Actors/Actresses who get Underestimated

In the musical theatre world, there are a LOT of talented actors and actresses, but a number of them get underestimated. They are NOT given the respect they deserve or are believed they don’t have talent. I will talk about those kind of people on this post.

Understudies/ Standbys/Swings:

Understudies are super IMPORTANT in the musical theatre world. Without them, theatre would be in trouble. More shows would be cancelled. These actors/actresses are believed to NOT have much TALENT at all. I believe in so many ways, they almost have MORE talent than the main actor and actress- I am saying that because the understudies have to memorize more. I have seen a number of understudies and have truly learned to respect them- Grace Morgan (Christine), Lisa Karlin (Leading Player), Sam Lips (Pippin), Adam Bayjou (Jean Valjean), Mary Kate Morrissey (Elphaba), Kaitlyn Frank (Katherine Plumber), Talia Simone Robinson (Eponine), and my recent Rafiki and Pumba (only said it like that because don’t know the names of the understudies). All of the people I said except for Mary Kate Morrissey are understudies- every night, they usually are in the ensemble- so not only do they have to memorize their ensemble track- they also have to memorize the roles that they understudy. Even though Mary Kate Morrissey only had to memorize Elphaba, it is still just as hard. The characters they were playing were either characters I was discovering for the first time or characters that I was not. These actors/actresses are highly underappreciated- I saw them from the years 2014-2018.

As for the swings, they have to work even harder than the understudies. They have to cover ALL the ensemble roles. That is very difficult to do- having to memorize all of that- that takes a lot of talent to memorize all of that. To be able to memorize each of the ensemble’s members’ blocking and lines- have no idea how they do it.


Yes, I said the ensemble. Some people might think the lead roles are MORE important than the ensemble, but the vast MAJORITY of the cast is found in the ensemble. Sometimes, someone from an ensemble becomes a lead in the future. The ensemble is where you find the understudies. They are just as important as the leads. Yes, it is the leads we memorize the actors/actresses’ names, but we still have to understand the importance of the ensemble. They form so many important characters- like students, newsboys, citizens, etc.- you get the picture. It is why we are able to have the dance.

Child Actors:

I believe that some people think that the child actors/actresses don’t work as hard or don’t have the talent that the other cast members do. Some people don’t’ want to see shows like Annie all because it has too many child actresses in it. The children work just as hard as the other actors- they are a part of other musicals- Annie, A Christmas Story, Les Mis, Music Man, Pippin, Sound of Music, Oliver. Don’t look at them any less than anyone else.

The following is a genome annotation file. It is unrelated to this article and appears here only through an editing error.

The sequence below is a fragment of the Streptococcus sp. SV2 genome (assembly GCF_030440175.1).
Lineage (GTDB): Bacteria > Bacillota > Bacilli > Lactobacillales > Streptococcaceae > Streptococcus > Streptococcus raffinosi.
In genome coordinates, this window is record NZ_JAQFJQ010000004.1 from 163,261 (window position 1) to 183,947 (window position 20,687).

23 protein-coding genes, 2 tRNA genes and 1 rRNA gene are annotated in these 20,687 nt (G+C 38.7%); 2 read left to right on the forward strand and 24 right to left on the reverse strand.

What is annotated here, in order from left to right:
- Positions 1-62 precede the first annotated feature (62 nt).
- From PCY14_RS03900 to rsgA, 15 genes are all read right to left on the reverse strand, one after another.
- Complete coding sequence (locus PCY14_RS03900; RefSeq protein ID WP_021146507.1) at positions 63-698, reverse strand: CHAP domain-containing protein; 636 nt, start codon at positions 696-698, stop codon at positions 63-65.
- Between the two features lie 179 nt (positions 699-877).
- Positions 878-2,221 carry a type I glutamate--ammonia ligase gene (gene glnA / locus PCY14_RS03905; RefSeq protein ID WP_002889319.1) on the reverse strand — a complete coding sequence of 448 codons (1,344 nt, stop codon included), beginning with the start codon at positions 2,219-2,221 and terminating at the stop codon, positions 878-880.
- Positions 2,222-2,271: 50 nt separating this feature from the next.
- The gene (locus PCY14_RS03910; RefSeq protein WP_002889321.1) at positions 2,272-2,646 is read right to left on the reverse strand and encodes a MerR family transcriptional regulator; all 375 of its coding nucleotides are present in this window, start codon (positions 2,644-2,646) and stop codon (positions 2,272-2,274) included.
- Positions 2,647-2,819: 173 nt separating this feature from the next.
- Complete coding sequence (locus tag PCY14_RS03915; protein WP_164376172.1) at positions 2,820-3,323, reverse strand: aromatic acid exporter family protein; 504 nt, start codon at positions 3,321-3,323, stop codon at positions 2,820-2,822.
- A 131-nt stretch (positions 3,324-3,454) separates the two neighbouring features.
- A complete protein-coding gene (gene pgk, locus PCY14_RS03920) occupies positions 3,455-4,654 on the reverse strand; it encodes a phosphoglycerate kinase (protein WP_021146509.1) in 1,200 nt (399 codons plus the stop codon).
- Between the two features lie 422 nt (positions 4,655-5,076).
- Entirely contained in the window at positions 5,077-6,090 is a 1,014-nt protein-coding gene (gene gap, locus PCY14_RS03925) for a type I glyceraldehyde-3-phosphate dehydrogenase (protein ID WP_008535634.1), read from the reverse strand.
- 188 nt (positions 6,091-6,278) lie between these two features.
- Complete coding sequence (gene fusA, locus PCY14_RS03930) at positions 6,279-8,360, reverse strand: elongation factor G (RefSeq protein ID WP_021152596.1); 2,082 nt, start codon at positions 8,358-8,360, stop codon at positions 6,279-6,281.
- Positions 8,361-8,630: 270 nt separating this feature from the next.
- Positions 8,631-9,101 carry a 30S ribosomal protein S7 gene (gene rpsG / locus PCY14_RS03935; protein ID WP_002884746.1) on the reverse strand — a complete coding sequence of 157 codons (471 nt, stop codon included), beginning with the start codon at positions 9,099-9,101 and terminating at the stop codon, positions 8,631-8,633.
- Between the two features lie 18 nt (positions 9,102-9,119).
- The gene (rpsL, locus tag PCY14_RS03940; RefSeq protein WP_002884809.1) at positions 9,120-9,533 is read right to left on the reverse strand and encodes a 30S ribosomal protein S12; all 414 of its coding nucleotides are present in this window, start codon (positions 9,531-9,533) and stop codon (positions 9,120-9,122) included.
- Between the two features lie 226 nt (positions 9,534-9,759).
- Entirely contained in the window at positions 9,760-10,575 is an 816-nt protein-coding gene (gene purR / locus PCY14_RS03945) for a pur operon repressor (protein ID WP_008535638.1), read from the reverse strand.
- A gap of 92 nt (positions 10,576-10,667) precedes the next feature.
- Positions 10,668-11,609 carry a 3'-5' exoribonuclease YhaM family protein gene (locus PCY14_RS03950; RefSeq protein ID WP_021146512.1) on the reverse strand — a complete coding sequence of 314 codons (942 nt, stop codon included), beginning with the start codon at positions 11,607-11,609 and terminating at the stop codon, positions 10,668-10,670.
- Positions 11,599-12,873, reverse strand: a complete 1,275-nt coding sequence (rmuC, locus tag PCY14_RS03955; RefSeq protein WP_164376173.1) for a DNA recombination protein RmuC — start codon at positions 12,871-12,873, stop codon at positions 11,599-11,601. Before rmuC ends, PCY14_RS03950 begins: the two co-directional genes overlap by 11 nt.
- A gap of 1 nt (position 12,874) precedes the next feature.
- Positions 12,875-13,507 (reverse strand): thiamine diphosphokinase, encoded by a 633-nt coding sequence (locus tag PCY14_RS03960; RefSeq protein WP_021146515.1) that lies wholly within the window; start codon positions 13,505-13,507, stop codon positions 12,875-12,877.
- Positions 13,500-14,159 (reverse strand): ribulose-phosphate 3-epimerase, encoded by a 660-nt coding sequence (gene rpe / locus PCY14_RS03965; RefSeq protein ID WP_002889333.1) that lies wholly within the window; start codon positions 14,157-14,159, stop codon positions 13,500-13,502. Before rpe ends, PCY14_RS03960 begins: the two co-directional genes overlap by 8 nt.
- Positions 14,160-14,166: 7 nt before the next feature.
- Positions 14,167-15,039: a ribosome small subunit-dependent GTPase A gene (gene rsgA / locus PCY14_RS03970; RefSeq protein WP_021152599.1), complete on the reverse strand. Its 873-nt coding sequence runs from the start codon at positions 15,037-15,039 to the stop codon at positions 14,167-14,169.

These actors/actresses- the understudies, the standbys, the swings, the ensemble, and the children should never be under-appreciated. There is a lot of talent on stage- in everyone. That cast has worked so hard- to the audience, the cast makes it look easy, but in reality you have no idea how much work they put into creating that show. Appreciate everyone- respect everyone.

Favorite Ensemble Songs

Today will be another list. I wrote musical songs posts before, but I don’t think I ever wrote a list of ensemble songs. The ensemble songs tend to be where the dance is, but sometimes those songs don’t have dance in them at all.

  1. Look Down
  2. At The End of the Day
  3. One Day More
  4. Do You Hear the People Sing
  5. Red and Black
  6. One Short Day
  7. Dancing Through Life
  8. What Is This Feeling
  9. Seize the Day
  10. The World Will Know
  11. Carrying the Banner
  12. King of New York
  13. Once and For All
  14. NYC
  15. Hard Knock Life
  16. Your’e Never Fully Dressed Without a Smile
  17. Wells Fargo Wagon
  18. Magic to Do
  19. Be Our Guest
  20. Belle
  21. Oklahoma
  22. Farmers and Cowboys
  23. Tradition
  24. There Is Nothing Like a Dame
  25. Morning Glow
  26. Rent
  27. Seasons of Love
  28. La Vie Boheme
  29. Finale B
  30. Finale (Les Mis)
  31. Drink With Me
  32. Master of the House
  33. Consider Yourself
  34. There’s No Business Like Show Business
  35. Masquerade
  36. We Beseech Thee
  37. Prepare Ye
  38. Prologue: Jellicle for Jellicle Cats
  39. Gaston

Explosion of Musical Songs

One favorite moment of musical songs are the moments when they explode. But exactly do I mean by those moments? For me, I know the answer, but is very hard to describe. The explosion are moments in songs where they become even better.